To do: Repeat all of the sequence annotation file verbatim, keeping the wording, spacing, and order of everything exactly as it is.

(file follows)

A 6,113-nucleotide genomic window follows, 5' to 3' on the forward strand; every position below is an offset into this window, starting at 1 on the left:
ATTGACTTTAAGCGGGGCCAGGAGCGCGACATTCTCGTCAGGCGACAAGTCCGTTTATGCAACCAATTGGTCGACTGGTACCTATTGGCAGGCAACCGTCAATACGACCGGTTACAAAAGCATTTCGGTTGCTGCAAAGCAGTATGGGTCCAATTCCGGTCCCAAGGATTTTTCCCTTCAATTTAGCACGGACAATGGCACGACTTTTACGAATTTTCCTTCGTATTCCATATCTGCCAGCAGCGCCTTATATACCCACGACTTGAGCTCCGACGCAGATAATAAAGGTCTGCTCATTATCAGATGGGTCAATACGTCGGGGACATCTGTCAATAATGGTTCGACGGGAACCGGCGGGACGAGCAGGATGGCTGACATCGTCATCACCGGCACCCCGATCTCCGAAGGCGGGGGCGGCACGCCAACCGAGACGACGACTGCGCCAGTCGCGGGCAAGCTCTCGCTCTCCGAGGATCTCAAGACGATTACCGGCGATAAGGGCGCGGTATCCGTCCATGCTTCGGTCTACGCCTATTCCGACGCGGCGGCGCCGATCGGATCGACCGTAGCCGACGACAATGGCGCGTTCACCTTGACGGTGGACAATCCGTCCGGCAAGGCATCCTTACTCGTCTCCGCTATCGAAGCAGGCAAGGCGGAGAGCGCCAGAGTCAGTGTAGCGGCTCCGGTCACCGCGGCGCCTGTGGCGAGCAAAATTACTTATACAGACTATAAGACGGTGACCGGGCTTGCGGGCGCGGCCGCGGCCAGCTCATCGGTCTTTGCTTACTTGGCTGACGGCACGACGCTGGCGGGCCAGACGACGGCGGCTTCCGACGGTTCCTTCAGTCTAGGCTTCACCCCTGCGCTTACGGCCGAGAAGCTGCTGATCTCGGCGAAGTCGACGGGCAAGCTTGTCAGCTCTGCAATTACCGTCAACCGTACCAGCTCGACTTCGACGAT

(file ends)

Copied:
A 6,113-nucleotide genomic window follows, 5' to 3' on the forward strand; every position below is an offset into this window, starting at 1 on the left:
ATTGACTTTAAGCGGGGCCAGGAGCGCGACATTCTCGTCAGGCGACAAGTCCGTTTATGCAACCAATTGGTCGACTGGTACCTATTGGCAGGCAACCGTCAATACGACCGGTTACAAAAGCATTTCGGTTGCTGCAAAGCAGTATGGGTCCAATTCCGGTCCCAAGGATTTTTCCCTTCAATTTAGCACGGACAATGGCACGACTTTTACGAATTTTCCTTCGTATTCCATATCTGCCAGCAGCGCCTTATATACCCACGACTTGAGCTCCGACGCAGATAATAAAGGTCTGCTCATTATCAGATGGGTCAATACGTCGGGGACATCTGTCAATAATGGTTCGACGGGAACCGGCGGGACGAGCAGGATGGCTGACATCGTCATCACCGGCACCCCGATCTCCGAAGGCGGGGGCGGCACGCCAACCGAGACGACGACTGCGCCAGTCGCGGGCAAGCTCTCGCTCTCCGAGGATCTCAAGACGATTACCGGCGATAAGGGCGCGGTATCCGTCCATGCTTCGGTCTACGCCTATTCCGACGCGGCGGCGCCGATCGGATCGACCGTAGCCGACGACAATGGCGCGTTCACCTTGACGGTGGACAATCCGTCCGGCAAGGCATCCTTACTCGTCTCCGCTATCGAAGCAGGCAAGGCGGAGAGCGCCAGAGTCAGTGTAGCGGCTCCGGTCACCGCGGCGCCTGTGGCGAGCAAAATTACTTATACAGACTATAAGACGGTGACCGGGCTTGCGGGCGCGGCCGCGGCCAGCTCATCGGTCTTTGCTTACTTGGCTGACGGCACGACGCTGGCGGGCCAGACGACGGCGGCTTCCGACGGTTCCTTCAGTCTAGGCTTCACCCCTGCGCTTACGGCCGAGAAGCTGCTGATCTCGGCGAAGTCGACGGGCAAGCTTGTCAGCTCTGCAATTACCGTCAACCGTACCAGCTCGACTTCGACGAT